It was not a time to rebel at school, it was still the time of the ‘tawse’, the thick leather strap wielded by teachers to the hands of any errant child and if your icy, painful hands were the recipients of the tawse, the stinging result was sure to bring on floods of tears. getting the tawse

We live in a valley so on the rare occasions it does snow, there are plenty of favourite places to go with your sledge. You don’t need a steep hill, sledges are often plastic now and light so can travel fast without having to haul a heavy sledge back up the hill. You seldom see a child looking unhappy when playing in the snow. You just need to Google a few images to see the reaction is the same in every country.

The Time Warp

I have an interest in local history as well as family history and when our local family history society decided to celebrate their 20th anniversary by holding a history fair, I was asked to take a stand at it. Me, because my interest in family history overlaps local history with a small, partly ruined kirk which has it’s own burial ground. To any budding genealogist, it is a little gem, a mine of information on the departed local residents but also giving an insight into social history.340 256 018 032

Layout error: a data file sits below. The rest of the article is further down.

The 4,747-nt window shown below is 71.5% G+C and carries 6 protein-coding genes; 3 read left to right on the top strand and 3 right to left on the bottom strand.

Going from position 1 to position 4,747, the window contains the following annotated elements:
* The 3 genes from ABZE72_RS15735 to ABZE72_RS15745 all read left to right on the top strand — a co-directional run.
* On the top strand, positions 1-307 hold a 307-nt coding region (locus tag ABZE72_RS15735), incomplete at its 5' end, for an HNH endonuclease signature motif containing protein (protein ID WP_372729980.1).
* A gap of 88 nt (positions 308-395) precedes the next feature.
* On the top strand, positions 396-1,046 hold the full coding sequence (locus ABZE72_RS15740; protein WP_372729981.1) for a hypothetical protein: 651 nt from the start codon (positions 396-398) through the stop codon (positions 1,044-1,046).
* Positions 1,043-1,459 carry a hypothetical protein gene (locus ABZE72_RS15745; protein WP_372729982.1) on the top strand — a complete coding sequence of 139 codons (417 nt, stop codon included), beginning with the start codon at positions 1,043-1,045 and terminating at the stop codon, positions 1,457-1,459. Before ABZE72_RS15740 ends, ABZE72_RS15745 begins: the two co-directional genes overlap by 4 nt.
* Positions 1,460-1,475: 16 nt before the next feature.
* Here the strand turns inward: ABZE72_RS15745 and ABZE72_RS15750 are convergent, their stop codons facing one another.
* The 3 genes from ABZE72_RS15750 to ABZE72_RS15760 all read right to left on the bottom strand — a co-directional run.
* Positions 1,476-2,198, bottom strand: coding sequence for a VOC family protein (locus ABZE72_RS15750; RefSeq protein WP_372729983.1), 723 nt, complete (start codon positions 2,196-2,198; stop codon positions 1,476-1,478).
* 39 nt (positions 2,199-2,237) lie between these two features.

Since the kirk dates back to 1198 there is a lot to talk about from then until the present day. We are not without myths, legends and ghosts. Not that we are aware of many but some visitors have relayed their own paranormal experiences. We must be the only ancient monument to have a ghost walk without any ghosts but it was well organised and a huge success just proving you don’t need ghosts, to be afraid of the dark!